A Magus of the North

The Blue Fox

by Sjón, translated from the Icelandic by Victoria Cribb
Farrar, Straus and Giroux, 115 pp., $10.00 (paper)

The Whispering Muse

by Sjón, translated from the Icelandic by Victoria Cribb
Farrar, Straus and Giroux, 141 pp., $22.00
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Ulf Andersen/Getty Images
Sjón in Lyon, France, May 2011

Every now and then a writer changes the whole map of literature inside my head. The most recent has been the Icelander Sjón, whose work is unlike anything I had read, and very exciting. He was born in 1962 and published his first poetry collection when he was fifteen. He was a founder of the neosurrealist group Medúsa. He has published eight novels and books of poetry, plays, and librettos. He writes lyrics for the Icelandic singer Björk and was nominated for an Oscar for his lyrics for the Lars von Trier film Dancer in the Dark.

I think of Icelanders as erudite, singular, tough, and uncompromising. Sjón is all these things, but he is also quicksilver, playful, and surreal. His pen name is an abbreviation of his full name, Sigurjón Birgir Sigurðsson—Sjón means sight.

Three of his novels have been translated into English—The Blue Fox, From the Mouth of the Whale, and The Whispering Muse. They are set in very different historical periods. The Blue Fox is set in the 1880s. It has two main characters—Fridrik Fridjónsson, a naturalist, and Baldur Skuggason, a harsh priest who hunts foxes. Like all Sjón’s work, it contains two worlds at once, which are ultimately the same world—the solid earth (harsh and Icelandic, raging fire under frozen and stormy mountains) and the shape-shifting world of magic and storytelling (also Icelandic). It is Fridjónsson who proclaims in Copenhagen, “I have seen the universe! It is made of poems!”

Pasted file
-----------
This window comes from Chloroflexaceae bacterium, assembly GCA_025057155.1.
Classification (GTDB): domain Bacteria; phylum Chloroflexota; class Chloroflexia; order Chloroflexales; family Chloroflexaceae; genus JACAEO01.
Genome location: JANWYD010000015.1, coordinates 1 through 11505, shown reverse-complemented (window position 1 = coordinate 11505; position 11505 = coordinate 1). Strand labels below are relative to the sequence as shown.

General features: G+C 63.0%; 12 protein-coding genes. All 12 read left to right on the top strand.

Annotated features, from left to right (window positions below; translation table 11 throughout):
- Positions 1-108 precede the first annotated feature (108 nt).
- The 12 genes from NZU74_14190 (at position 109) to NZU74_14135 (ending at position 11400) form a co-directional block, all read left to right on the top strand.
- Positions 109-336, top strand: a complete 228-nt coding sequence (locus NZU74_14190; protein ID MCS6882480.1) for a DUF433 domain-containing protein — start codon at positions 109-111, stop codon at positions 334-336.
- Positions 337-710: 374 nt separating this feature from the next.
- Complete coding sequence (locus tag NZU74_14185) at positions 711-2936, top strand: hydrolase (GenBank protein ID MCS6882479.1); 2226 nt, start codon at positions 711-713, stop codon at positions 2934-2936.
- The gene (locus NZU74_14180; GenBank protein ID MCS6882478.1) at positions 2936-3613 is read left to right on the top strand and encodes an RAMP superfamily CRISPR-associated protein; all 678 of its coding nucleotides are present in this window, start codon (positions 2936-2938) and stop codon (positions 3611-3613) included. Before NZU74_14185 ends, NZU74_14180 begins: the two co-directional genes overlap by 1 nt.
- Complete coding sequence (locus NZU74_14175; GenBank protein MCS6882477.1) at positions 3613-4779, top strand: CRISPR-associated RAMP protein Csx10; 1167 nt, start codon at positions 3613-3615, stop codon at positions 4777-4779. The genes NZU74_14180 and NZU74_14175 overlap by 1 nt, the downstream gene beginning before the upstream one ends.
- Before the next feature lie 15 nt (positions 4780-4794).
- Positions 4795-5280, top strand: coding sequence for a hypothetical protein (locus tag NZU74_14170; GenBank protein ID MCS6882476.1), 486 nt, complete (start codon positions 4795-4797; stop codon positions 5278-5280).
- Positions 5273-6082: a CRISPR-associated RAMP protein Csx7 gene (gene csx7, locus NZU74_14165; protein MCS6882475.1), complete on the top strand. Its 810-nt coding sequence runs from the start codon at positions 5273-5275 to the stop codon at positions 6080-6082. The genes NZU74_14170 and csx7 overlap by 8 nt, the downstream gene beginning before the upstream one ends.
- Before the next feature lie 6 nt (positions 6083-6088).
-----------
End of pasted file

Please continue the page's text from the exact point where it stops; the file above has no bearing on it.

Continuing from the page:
The narrative appears to be in two separate strands, which at the end join perfectly. Baldur Skuggason sets out to hunt the blue fox in a blizzard. He is implacable and very nasty, yet at some level we simply accept his stolid existence—the pleasure with which he devours a cod’s head, the layers of clothes he wears, his calm when he finds himself imprisoned in a snowdrift. He kills the fox and carries it away in his jacket. She comes back to life and they agree to discuss electricity in a cave—Skuggason believes it is wrong to confine electrical impulses, created by God, in wires. He kills her again while she is distracted. His name mirrors hers—a blue fox in Icelandic is Skugga-Baldur.

Fridjónsson the naturalist is gentle and civilized. He has rescued a “mongoloid” girl who calls herself Abba. At this time such children were suffocated at birth—any who survived were sold into slavery and abused. Abba, in Fridrikson’s care, becomes a naturalist in her own way, collecting Icelandic flora and feathers, inventing a personal language.

From the Mouth of the Whale is set in 1635. This book too is about science, religion, magic, and the way they transform each other. Its hero, Jónas Pálmason the Learned, was a real man whose works and harsh fate Sjón has studied deeply. He lived at…



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